It probably seems like menstruation would be a big pain for other primates, right? If you're reading this post and you're a woman, chances are you've had to deal with "Aunt Flow" since your junior high days or even earlier, month after tiresome month, so it makes sense that you'd want to know just how other animals, including our non-human primate cousins cope. After all, it's not like they can just run on down to the pharmacy for supplies. But the thing to remember is that in the past, and even in some other 'natural fertility' groups today, women would typically get married at a much earlier age and spend most of their adult lives either pregnant or breastfeeding, both of which cause what's known as "secondary amenorrhea" (no periods), so they would actually have way fewer periods over the course of their lifetime than we experience. It's the same for other primates (monkeys, apes, lemurs etc.). When a female primate ovulates, odds are she'll also mate with one or more males and become pregnant. Think about it - it's not like non-human primates (in the wild) have access to birth control. And, like I mentioned above, the entire time a primate is pregnant and lactating she also is not menstruating since both are metabolically draining on the mother. Infant primates aren't fed jars of mushy baby food or given bottle formula, either, so they pretty much have to rely on mom's milk until they can possibly begin to find food on their own -- especially since food sharing is pretty darn rare in other animals. All of this means that primate babies end up nursing for what would seem to us like a really long period of time. By the time a baby primate is weaning and its mum can ovulate and mate again, odds are she'll also have a line of eager males waiting in the wings to start the whole cycle over again, thus preventing menstruation. When implantation does not occur in a given cycle(recall that the length of a female's cycle varies both between species and also within the members of a given species), however, then the endometrial tissue might be reabsorbed (so there's no external bleeding) or shed (see Strassman, 1996), although few mammals have as much menstrual bleeding as humans. So, as you can see menstruation is not something that would pose a huge problem for most non-human primates because it would be a relatively rare event. Finally, the fact that women in developed countries today menstruate so much is, as you can see, certainly not the "ancestral" pattern, and has been linked to a rise in many types of reproductive cancers.
Humans are primates. Apes, monkeys, chimpanzees, etc. are also primates.Skeletons of primates that lived millions of years ago show that the ancestors of humans have changed from rather short hunched and probably furry primates that lived in groups and used stone tools to Homo erectus to the modern human.The theory is that all primates probably had a common ancestor but due to separation of groups, environmental factors and random genetic mutations, speciation occurred and different groups of primates became increasingly different from each other. Modern primates do not look like their distant ancestors after millions of years and each species of modern primates are different from each other. The great ape is different from lemurs and humans. Humans are unique in having the ability to excavate, document and study the remains of organisms that lived millions of years ago.Just as birds had a common ancestor with dinosaurs as did, perhaps reptiles, humans had a common ancestor with other mammals.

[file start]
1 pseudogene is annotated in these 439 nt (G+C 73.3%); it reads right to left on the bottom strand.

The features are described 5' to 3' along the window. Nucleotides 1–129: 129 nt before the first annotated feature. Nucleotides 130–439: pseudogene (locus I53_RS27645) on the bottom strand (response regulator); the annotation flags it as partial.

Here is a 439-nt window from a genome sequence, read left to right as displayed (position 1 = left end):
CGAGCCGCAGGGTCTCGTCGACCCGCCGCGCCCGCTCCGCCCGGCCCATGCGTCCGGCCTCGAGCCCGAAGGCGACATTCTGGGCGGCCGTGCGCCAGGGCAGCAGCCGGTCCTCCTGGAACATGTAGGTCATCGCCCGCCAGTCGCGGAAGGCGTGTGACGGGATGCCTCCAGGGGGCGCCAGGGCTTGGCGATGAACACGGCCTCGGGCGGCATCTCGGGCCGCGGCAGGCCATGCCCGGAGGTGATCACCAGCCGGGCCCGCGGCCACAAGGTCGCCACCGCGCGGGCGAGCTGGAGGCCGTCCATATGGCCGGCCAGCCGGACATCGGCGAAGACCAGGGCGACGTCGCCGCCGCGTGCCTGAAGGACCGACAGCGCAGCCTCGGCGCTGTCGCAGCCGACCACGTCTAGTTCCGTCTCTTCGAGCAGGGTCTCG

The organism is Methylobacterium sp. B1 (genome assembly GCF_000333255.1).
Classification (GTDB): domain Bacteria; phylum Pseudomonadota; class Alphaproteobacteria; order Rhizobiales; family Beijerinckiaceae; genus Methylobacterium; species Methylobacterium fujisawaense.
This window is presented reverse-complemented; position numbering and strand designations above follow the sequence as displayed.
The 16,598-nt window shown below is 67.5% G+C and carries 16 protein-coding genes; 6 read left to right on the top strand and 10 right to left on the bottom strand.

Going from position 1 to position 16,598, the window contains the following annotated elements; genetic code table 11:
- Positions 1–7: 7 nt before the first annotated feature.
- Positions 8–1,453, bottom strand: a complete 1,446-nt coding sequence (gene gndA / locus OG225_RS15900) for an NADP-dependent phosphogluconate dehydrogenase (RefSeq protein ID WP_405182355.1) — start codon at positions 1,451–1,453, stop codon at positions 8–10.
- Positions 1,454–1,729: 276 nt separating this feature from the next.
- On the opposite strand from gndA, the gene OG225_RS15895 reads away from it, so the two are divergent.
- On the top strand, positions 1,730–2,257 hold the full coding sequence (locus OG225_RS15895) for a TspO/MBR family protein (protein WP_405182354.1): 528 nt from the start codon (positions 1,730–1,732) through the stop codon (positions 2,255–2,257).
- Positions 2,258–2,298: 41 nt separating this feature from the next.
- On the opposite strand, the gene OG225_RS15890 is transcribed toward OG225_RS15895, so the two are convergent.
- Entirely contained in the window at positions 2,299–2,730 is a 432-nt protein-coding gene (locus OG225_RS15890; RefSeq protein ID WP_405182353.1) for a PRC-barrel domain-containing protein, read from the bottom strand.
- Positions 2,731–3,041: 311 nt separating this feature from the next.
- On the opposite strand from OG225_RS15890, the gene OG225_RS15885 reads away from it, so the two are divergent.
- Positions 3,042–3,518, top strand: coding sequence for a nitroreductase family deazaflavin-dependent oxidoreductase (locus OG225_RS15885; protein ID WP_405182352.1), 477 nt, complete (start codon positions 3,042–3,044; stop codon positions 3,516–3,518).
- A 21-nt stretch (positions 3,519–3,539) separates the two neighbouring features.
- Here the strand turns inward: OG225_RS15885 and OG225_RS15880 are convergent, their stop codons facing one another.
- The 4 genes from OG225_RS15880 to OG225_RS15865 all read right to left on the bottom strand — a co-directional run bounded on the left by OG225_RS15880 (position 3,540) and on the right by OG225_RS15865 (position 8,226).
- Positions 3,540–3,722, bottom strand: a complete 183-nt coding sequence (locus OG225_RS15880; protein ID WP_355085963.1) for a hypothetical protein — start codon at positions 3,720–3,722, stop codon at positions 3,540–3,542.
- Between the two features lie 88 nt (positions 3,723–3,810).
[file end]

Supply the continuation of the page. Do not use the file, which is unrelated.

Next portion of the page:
First of all, humans are primates, and we can talk.If you want to know why the other primates can't talk, it's because speech involves some very complex and subtle, well-coordinated movements of breath and the organs of the mouth, relative position of tongue and lips and teeth, and other factors. The other primates simply do not have mouth structures that make it possible for them to form the sounds of human speech.
Humans are primates, so there are many primates in Europe. Apart from humans, and primates in zoos, there are very few other primates in Europe, with one well known exception being Gibraltar, where some monkeys do live. In general around the world, apart from humans, primates are normally only found in tropical and sub-tropical areas. Europe is not in any of these areas, so that is the main reason you find few non-human primates in Europe.
Primates are characterised by large brains relative to other mammals. Their eyes face forward, giving them stereoscopic vision and vision is the sense they rely on most rather than smell like other mammals. Most primates with a few exceptions have opposable thumbs and have developed adaptations to climb trees. Primate babies take a long time to mature because of their brain size, relative to non-primates. Non-human primates have oestrus cycles and many species display swellings during their fertile period.
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